I am fortunate that the few customers I have, are willing to work around my timeframe of touring travels and working on my own quilts.
When you work on your own quilts, do you plan your work out ahead of time, or do you just dive in with your materials and start playing?
As I now only make 2 or 3 quilts a year – each quilt is almost considered a quilt show entry.
My design process can take six to 12 months before the piecing begins, as quilting thoughts emerge I sketch them on one of the printouts of the quilt design that are hanging in my studio, waiting for the inspiration to strike. There is often many iterations before I finalise a design.
Once pieced, if a previous thought for a quilting design sits well with the finished top, I will start quilting that part first. Many times this requires me marking the Quilt top prior to loading it on the frame, I use Leonis water erasable pens for this. I load the quilt and quilt that one element first, completely stabilising the top as I go – I use hundreds of Clover Flower Head or Magic Flat Head pins for this process. Then I “Wash my hair” and further inspiration comes!
Are you a “finisher”? How many UFOs do you think you have?
I cleansed my storage of many unfinished items after a water ingress a few years ago. So the only unfinished tops are some to send to a nursing home, baby quilts waiting for a recipient, a reproduction quilt, my future Great Grand Daughter’s Counted Cross Stitch and a “Show Quilt” that has been in the box for quite a few years that is about to be opened – unless one of my recent “modern idea quilts” takes precedence again!
Do you use a sketchbook or journal? How does that help your work develop?
I have a stack of Post It notes, used frequently as I can pin them to a quilt top with ideas.
Sketchbooks are for quilt ideas, piecing instructions, pattern writing. Recently I have taken to documenting how many hours cutting, then piecing a quilt takes, yet to document the number of hours in the design process. My phone has a stylus I use frequently.
Journal are only for documenting any quilt I have machine quilted so I can tell how many hours, threads and designs I used. Large sheet of perspex and whiteboard markers to audition quilting ideas on a quilt top. Edges are covered with tape to hopefully remind me not to go off the edge again!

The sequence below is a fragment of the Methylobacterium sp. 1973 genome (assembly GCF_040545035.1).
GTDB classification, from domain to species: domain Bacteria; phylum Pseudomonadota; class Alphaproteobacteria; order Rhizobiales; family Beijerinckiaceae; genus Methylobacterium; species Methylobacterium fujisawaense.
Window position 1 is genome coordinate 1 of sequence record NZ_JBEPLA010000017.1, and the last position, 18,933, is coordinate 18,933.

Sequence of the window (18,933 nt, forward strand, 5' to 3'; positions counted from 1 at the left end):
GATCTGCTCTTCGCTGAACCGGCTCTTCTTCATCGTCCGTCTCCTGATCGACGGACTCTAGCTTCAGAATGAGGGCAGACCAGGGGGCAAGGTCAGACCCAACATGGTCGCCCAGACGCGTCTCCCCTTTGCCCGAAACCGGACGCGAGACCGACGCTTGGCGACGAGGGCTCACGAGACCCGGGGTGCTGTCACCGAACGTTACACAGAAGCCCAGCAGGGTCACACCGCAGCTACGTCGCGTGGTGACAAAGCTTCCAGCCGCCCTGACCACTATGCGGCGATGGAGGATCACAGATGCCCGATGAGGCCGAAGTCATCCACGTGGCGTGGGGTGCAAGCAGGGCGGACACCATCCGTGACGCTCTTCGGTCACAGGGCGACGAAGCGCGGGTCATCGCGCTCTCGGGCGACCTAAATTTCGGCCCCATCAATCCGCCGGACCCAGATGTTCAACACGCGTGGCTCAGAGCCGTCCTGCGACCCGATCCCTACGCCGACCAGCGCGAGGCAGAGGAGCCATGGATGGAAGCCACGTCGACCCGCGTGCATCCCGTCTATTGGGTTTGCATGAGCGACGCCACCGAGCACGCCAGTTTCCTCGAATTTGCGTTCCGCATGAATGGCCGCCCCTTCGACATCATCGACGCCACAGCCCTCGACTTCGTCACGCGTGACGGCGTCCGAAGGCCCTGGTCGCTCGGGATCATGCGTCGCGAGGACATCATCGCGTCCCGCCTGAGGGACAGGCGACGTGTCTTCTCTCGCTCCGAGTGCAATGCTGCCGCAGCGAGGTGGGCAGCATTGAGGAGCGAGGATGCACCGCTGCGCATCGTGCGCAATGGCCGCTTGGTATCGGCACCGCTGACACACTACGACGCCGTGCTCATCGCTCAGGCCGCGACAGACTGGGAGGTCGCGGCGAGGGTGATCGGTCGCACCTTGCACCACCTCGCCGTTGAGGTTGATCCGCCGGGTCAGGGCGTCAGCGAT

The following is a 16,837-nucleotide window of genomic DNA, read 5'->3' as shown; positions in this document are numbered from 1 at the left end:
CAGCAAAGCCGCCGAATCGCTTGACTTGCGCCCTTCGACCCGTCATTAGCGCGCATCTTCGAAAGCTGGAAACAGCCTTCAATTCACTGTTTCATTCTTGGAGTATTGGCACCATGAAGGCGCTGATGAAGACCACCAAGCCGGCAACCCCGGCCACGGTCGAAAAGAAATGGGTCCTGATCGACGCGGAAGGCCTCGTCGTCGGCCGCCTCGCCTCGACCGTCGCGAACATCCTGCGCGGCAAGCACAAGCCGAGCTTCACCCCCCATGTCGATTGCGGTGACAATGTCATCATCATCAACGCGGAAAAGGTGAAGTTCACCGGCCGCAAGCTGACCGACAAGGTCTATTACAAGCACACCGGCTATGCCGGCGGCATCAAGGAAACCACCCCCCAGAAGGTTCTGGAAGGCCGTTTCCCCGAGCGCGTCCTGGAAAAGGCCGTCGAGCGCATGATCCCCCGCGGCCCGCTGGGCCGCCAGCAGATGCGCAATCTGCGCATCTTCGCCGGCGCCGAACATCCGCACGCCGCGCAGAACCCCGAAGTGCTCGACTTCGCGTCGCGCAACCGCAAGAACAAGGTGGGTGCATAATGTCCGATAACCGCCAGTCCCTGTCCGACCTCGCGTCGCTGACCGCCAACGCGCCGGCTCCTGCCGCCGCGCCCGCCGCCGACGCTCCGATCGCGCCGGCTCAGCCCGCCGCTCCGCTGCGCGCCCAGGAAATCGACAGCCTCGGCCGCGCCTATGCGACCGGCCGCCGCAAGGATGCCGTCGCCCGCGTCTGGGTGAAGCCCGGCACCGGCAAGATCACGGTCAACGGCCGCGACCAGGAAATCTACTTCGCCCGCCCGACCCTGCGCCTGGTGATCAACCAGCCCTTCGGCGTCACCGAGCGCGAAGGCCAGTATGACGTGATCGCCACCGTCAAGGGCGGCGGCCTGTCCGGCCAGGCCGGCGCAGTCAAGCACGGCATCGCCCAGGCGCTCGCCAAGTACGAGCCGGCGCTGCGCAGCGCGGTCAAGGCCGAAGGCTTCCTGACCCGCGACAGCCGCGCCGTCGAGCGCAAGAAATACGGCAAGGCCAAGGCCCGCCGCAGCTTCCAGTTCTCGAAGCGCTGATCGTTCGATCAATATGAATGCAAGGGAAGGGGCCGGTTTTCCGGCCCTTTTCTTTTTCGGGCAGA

How often do you start a new project? Do you work actively on more than one project at a time?
Our State Guild has a Theme each year, I like to enter one quilt into it. Lately this is a hand pieced work so I have something to do while travelling in the car touring around Australia, or for night times in front of the TV.
I also then usually have one more complex machine pieced or quilting in progress on the go. From August to October I am again involved with the organisation of our State Quilt Show so the studio is quiet – but messy – working out floor plans, sorting description labels, hanging ribbon pre organisation and the other incidentals to assist the Quilt Show convenor.
Can you tell us about the inspiration and process of one of your works? How does a new work come about?
I have been giving my major quilts some form of numerical title since I first made an almost traditional feathered or radiant star quilt in 2010 called Featheration. Then came Featheration 2Blu (2015), three and four were smaller works different techniques. Feathered 5iever (2018) was my first foray into using only solid fabrics, Limeberry Tart (2016) a six pointed star made from ½” hexagons, was a little out of sequence.
Circling Sevenstar (2021) was designed in 2019, machine pieced in 2020 then family took precedence when my Father in Law succumbed to his cancer.
It hung on my newly constructed design wall until 2021, when we convinced my Mother in Law to fly interstate and come and visit us. As she was the first quilter I knew, I decided to appliqué the circles to the quilt while she was visiting.
It still didn’t jump until I had the idea to embroider circles (these all have a diameter based on a multiple of 7) over the quilt top as well. I then hand dyed seven embroidery threads to come close to the colours of the star points. I always knew it was going to have the large outer quilted double circle. Smaller circles were randomly placed on the quilt top by “throwing” cardboard cut out 7” circles onto the top while it was lying on the media room floor.
Larger quilted circles were drawn with a large protractor made from a plastic venetian blind slat, I have drilled holes in it at half inch spacing. I drilled more so the required ones are at quarter inch spacing. The smaller 7 pointed stars were marked randomly in the background and I was able to work out a continuous path to quilt them.
To place another point of difference to the top, I hand embroidered the same twisted chain from the quilt top circles between the quilt top and the facing. You can just see a sliver of colour at times.
The quilt started its overseas journey with 49 Swarovski crystals to highlight the smaller seven pointed stars inside the larger outer quilted double circle. This quilt that bought me much joy and even more so with her recent successes in the US and the fact more quilters are also able to enjoy her.
BEV10-08 (2023) is not quite a Feathered Star quilt but they are in the quilting! And Nightney (2024) has been in the thought process since March 2023 – I need to get pencil and large paper to progress it further – my computer design skills will not cut it!
Which part of the design process is your favorite? Which part is a challenge for you?